Three Exhibits at West Gallery Champion Powerful Works by Five Women Artists

The shows run until March 24.


( West Gallery in Quezon City celebrates Women’s Month with three powerful shows by women artists. Isha Naguiat, Nicole Tee, Pin Calacal, Atsuko Yamagata, and Jel Suarez shed light on themes of home, belongingness, and a profound recognition of the past for the back-to-back-to-back exhibits running until March 24.


Home Making

For the main gallery’s group exhibition, artists Isha Naguiat, Nicole Tee, and Pin Calacal explore differing views on what constitutes a home—which is poles apart from the traditional concepts of motherhood and femininity.


Art by Isha Naguiat




In Naguiat’s three-dimensional installations of a house, such as “Bare Bones” and “Notes on Leaving,” she refers to a home as something emotionally charged. It is defined by the movement of its residents, either staying or leaving but always driven with nostalgia and the hope of returning.


Art by Nicole Tee


In Tee’s interpretation, mundane objects are turned into art pieces to depict homemaking as an act of defining oneself. This is apparent in the artist’s collaboration with her mother in “Mommy and Me,” where they attempt to embroider the exact image but with a different backside pattern—highlighting individuality through their own work.


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Art by Pin Calacal


Hair that's been shed, found objects, and paintings combine to build Calacal’s definition of what a home is. For her, it is through our ability to discard and re-shape fragments of ourselves that we are able to conclude who we are and where we come from—as opposed to having an external and tangible structure to call a home.



Japanese artist Atsuko Yamagata’s latest show, Belongingness, tackles issues of displacement and discovery. Man’s need to find his rightful place in the world is captured in the artist’s large works on paper, displayed in Gallery 4. These creations appear as if they are floating, which writer Dave Lock describes as “a flock of lost spirits in search of a new home.”


Art by Atsuko Yamagata




Perhaps, Yamagata’s motivation in depicting man’s search for belongingness is derived from her interactions with different cultures, resulting in the formation of bonds with various people when one can no longer recognize one’s origin and destination. Nevertheless, man’s search for kinship and affinity also forces upon him certain stereotypes, much like Yamagata’s sculptures encased in glass alluding to spirits captured in longing and despair.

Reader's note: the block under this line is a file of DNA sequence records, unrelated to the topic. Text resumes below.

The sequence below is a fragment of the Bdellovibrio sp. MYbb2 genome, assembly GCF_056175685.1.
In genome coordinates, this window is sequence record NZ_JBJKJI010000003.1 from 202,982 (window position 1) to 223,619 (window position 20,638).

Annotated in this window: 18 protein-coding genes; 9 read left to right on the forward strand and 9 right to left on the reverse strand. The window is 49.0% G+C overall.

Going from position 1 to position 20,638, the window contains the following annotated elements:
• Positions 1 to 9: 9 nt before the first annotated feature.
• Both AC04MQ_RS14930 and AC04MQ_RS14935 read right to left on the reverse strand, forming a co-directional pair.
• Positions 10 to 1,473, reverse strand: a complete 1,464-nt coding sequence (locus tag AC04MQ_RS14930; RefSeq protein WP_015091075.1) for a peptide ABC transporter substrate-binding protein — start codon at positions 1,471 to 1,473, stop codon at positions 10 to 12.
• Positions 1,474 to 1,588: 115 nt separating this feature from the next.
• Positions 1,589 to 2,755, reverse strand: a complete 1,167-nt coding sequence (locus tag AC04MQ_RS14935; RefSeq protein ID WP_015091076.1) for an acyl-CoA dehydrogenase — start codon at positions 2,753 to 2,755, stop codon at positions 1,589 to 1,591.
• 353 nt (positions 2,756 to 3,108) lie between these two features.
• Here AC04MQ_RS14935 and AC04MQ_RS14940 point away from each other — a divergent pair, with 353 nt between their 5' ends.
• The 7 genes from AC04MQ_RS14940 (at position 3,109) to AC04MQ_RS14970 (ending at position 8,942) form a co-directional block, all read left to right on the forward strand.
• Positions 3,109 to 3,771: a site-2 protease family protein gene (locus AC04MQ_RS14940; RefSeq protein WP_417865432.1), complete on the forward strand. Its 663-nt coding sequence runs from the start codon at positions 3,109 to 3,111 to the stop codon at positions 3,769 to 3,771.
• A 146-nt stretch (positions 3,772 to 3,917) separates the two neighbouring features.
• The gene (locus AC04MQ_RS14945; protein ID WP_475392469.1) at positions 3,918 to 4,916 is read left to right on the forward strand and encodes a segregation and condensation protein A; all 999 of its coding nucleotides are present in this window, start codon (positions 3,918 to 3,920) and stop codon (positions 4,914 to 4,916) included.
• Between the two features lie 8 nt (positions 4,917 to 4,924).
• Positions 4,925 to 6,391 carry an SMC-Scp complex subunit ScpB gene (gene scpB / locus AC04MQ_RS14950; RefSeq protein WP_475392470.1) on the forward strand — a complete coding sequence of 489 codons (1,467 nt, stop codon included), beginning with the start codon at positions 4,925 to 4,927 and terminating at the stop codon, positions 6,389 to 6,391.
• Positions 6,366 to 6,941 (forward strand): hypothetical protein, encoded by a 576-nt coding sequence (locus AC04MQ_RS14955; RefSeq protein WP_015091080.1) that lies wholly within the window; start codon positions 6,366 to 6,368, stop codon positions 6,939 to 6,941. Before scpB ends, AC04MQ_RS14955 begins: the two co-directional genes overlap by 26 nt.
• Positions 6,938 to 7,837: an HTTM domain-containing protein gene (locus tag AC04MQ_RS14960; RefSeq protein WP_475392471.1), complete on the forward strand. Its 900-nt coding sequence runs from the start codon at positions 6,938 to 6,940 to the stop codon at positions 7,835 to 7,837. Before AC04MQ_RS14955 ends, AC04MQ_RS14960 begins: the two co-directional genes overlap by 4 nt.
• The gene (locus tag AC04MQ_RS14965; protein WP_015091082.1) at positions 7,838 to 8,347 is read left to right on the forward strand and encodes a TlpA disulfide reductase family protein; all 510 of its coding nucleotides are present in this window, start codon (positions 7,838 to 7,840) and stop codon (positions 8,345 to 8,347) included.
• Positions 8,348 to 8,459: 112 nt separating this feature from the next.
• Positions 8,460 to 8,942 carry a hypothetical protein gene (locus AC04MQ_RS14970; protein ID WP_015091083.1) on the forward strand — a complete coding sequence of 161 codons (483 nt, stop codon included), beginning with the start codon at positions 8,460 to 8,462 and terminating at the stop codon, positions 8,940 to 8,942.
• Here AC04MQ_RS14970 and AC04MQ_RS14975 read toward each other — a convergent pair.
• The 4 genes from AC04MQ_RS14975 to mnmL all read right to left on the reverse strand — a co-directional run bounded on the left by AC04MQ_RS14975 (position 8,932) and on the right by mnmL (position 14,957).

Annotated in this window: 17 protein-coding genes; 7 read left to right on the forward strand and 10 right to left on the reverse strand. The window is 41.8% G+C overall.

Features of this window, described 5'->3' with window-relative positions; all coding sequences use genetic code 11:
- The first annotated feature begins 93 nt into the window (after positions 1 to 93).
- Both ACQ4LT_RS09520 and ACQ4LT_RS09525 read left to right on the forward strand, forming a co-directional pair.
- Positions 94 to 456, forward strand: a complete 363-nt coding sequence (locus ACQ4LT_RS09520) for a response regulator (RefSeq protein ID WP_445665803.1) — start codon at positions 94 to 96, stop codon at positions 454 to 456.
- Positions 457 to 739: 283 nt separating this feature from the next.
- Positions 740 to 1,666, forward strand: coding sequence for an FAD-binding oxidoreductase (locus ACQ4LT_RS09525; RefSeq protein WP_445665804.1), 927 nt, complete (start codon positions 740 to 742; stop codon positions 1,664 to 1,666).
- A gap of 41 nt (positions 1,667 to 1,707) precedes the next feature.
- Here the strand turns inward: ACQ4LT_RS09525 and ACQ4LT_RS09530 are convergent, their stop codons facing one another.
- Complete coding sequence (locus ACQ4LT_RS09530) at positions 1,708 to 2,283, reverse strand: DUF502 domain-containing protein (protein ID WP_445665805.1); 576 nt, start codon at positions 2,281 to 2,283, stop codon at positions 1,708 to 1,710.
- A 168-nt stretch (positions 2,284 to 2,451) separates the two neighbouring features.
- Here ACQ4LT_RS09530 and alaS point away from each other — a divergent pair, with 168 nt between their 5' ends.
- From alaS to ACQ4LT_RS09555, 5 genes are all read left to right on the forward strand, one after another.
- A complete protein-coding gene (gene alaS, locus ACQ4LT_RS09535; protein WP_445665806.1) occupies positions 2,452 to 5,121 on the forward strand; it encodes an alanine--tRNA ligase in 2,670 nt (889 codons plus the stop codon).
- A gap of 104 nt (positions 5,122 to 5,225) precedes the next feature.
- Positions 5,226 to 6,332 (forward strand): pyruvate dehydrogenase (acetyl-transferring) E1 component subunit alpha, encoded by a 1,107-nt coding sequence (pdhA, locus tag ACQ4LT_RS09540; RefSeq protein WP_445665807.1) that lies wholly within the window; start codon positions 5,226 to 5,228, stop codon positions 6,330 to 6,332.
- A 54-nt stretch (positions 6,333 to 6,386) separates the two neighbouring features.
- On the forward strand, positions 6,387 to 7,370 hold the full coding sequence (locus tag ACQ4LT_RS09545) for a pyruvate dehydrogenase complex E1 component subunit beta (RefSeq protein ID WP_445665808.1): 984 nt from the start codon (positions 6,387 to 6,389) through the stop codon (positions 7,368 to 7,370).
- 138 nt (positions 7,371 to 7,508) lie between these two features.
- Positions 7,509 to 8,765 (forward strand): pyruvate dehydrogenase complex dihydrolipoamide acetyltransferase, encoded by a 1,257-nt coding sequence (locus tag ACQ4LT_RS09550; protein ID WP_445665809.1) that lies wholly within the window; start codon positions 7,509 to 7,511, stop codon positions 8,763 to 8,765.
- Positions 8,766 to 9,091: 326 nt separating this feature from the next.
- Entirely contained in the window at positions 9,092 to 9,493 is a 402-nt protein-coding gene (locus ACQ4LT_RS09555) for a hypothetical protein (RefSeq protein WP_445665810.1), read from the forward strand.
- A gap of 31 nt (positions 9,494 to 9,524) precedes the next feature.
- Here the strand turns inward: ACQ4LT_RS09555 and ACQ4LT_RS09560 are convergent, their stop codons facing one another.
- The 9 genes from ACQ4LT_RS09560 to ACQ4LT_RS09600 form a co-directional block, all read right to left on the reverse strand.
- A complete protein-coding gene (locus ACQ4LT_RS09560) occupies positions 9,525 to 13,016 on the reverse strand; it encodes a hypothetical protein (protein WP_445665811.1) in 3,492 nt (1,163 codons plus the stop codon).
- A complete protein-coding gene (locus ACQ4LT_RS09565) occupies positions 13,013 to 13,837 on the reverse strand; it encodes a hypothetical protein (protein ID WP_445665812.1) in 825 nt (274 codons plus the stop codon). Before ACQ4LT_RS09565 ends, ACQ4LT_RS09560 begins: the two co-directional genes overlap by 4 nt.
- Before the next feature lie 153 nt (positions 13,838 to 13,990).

Traces by Which We Remember

Collage artist Jel Suarez emerges with the concept of “involuntary remembering” in her latest show, Traces by Which We Remember. By using similar images in a repetitive manner but in different ways, she simulates the process of “virtual archaeological digging” that exists only through memory. For example, a black-and-white image of a landscape is expanded by pinning the image on a slab of marble with a similar texture, creating the illusion of enlarging the backdrop while shrinking the actual subject. In many ways, this is how we remember the past: Either too little or too much.



Art by Jel Suarez




Suarez remembers a childhood memory that might have triggered her fascination with building monuments through her art: She used to live near a construction site where she would gather stones and stack them together to form a signpost. This fragment of Suarez’s past now only lingers in her memory. It is proof that though we go through life always looking ahead, memories are always ready to resurface and serve a different purpose, exactly when we need them the most.



Home Making, Belongingness, and Traces by Which We Remember run until March 24 at West Gallery, 48 West Avenue, Quezon City. For more information, visit West Gallery's website.


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